Mercado Pago Payment Agenda

What is
Mercado Pago?

It's the digital wallet by Mercado Livre, the biggest tech company in Latin America. With it, the user can do a big range of financial transactions like payments with QR code, pay bills, buy credits on the phone, etc.

With more than 8 million active users, Mercado Pago is in many countries of Latin America among those Brasil, México, and Argentina.

To comply with my non-disclosure agreement, I’ve omitted confidential information in this case study. The information that follows is my own and does not necessarily reflect the views of Mercado Livre.

The challenge

Design a new feature inside the app that allows the user to receive its bills and pay directly through that app, without the need to have the bill in hand. With that, also design a notification feature that allows a bigger financial control for the user.


First designer in the
Brazilian UX team

In the period I was working on this project, I was the first and only UX designer on brazil's team. A challenge that allowed me to learn a lot about cross-cultural communication processes with the Argentines.

Main tasks

→ Desk Research
→ Benchmarks
→ Map the user journey and use cases
→ Usability testing
→ Design critique sessions
→ Wireframes
→ User Interface
→ Document the process

The Design process




It was important to understand how the big banks were doing its user experiences flow, but also to know where the opportunities for improvements were. So the benchmarks followed two paths:


Understanding the Brazilian people profile

Consulting internal data, we found some insights from specific user samples. But for the project was also important to understand the habits and the main user pains with a more holistic point of view.

The research focus was to look for financial reports from Brazil and the world. It was important to understand the user pains points on paying bills. Some findings from the research were:


Some information was omitted or altered on purpose due to its confidentiality.



After analysing the gattered information and some internal conversations, we came to paths more or less like these:


The hook model

The hook model proposed by Nir Eyal in his book Hooked is used to encourage the recurrent usage of a product, delivering value to the user and at the same time generating habit.


Starting from an easy flow that generates rewards for the user and successively bringing ways to engage, it was the way we found to generate more recurrence of use.

Understanding the actual flow impact

It was possible that new steps would appear in the pre-existing flow. So it was important to share those possible changes and impacts with all the stakeholders.


Consider the limitations

We were using a banking infrastructure that had some limitations, so it was good to have open communication with all the team through the process. It was an essential step for aligning everyone's expectations.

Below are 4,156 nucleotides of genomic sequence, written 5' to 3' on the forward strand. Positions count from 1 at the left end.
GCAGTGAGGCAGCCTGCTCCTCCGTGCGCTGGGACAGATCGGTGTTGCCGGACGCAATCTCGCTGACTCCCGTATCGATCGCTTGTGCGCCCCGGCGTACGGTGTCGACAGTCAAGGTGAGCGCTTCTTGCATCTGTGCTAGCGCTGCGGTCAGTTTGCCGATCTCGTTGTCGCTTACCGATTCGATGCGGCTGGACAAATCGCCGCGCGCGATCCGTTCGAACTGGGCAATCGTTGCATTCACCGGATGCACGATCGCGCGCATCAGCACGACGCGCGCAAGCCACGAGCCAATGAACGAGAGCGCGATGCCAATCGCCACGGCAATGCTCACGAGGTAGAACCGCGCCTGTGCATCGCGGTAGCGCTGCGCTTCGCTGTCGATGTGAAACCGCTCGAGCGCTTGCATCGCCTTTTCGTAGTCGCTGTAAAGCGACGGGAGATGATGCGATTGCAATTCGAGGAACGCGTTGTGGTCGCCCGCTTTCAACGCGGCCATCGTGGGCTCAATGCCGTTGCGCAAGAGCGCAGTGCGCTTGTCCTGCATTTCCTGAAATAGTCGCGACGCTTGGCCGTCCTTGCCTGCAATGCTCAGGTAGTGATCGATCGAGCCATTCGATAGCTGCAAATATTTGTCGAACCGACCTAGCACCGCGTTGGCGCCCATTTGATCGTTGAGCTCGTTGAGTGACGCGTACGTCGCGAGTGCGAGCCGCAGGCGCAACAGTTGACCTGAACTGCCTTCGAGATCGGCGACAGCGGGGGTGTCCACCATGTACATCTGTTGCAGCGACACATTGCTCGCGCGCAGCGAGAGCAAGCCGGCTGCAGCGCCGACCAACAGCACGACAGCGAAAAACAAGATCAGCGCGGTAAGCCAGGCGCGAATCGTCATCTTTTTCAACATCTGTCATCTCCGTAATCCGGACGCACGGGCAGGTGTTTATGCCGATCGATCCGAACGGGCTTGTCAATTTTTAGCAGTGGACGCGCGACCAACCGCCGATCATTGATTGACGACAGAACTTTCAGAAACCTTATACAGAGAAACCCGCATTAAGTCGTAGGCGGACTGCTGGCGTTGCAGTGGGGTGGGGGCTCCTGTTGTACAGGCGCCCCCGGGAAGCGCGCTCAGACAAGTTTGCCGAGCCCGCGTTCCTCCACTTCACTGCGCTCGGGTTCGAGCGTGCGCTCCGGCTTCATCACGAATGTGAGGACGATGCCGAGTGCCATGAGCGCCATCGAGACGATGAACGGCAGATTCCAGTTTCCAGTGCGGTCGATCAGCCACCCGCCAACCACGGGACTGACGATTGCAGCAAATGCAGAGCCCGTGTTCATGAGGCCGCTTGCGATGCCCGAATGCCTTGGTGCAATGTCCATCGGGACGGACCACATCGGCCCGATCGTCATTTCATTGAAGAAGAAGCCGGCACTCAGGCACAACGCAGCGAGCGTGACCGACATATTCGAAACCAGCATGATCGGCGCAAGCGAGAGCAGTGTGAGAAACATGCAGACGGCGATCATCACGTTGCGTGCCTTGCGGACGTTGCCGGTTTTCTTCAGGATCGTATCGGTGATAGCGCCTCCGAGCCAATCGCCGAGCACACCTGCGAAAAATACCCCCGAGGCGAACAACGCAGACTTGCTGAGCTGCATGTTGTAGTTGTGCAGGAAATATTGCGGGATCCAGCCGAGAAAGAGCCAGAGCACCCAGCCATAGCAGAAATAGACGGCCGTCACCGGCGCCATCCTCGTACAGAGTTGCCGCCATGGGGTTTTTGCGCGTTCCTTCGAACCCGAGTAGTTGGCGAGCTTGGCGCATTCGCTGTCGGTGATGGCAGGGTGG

Flow mapping

With the mapped impacts, we reached the phase to design the possible paths on the flow and an ideal solution. So we divided the flow into two parts because we knew that an opt-in step was mandatory for the system:


Sketch & wireframes

Our information architecture was based on the actual mental models of bill payment, organized on priority levels:

1. Scan the barcode
2. Copy & paste the bar code
3. Paying the received bill
4. Typing the barcode

With that, we already knew which were the paths that we would give more focus to the user in the experience. That's when we brought the team to discuss our solutions.


Assumptions validation & testing

This step consisted of two parts. The first one with stakeholders, to discuss the pros and cons of each idea and understand the businesse point of view.

The other one with the user, with quick coffee shop user testing to understand its point of view and if the solution was usable.



Pre-existing payment models

Scan & typing flow

Both the input barcode methods were designed to be the first thing that the user would see in the screen. We knew that the users would still pay a lot of its bills by this method.


Copy & paste

If the user had a barcode number copied, the app would suggest if the user want to pay it. Regardless of the screen he is on.

Anticipatory design

I like to work with the concept that the system should anticipate the user's needs generating powerful emotional rewards, creating a stronger connection with the product.


The payments agenda

The new feature, that would appear after activation. With it, the user could:

• See their next bills to pay

• Pay without the physical bill

• Be reminded when a new bill arrives

• Be reminded when is the due date


We knew about the habits of overdue payments in the Brazilian reality and also about some limitations of functionality. So we separated it into two tabs for a better experience.


Expanded listing

A more detailed listing hierarchy divided by a monthly timeline.


Smart push notifications

This is one of my favorite parts because of its simplicity. The most important step would be the experience outside the app, so we had to understand the usage patterns through data and create a solution to stimulate an already established behavioral pattern.


Some information was omitted or altered on purpose due to its confidentiality.

Simplified payment

By the end we delivered a simplified bill payment solution. Reaching the objectives that we had initially proposed and with an extensive backlog of solutions that we could work with in the future.



In the first two months after implementation, we could get many good results that expected the company goals.

Increase of around 10% of active users

Increase of around 10% in payments made

The company's goals were exceeded by 30%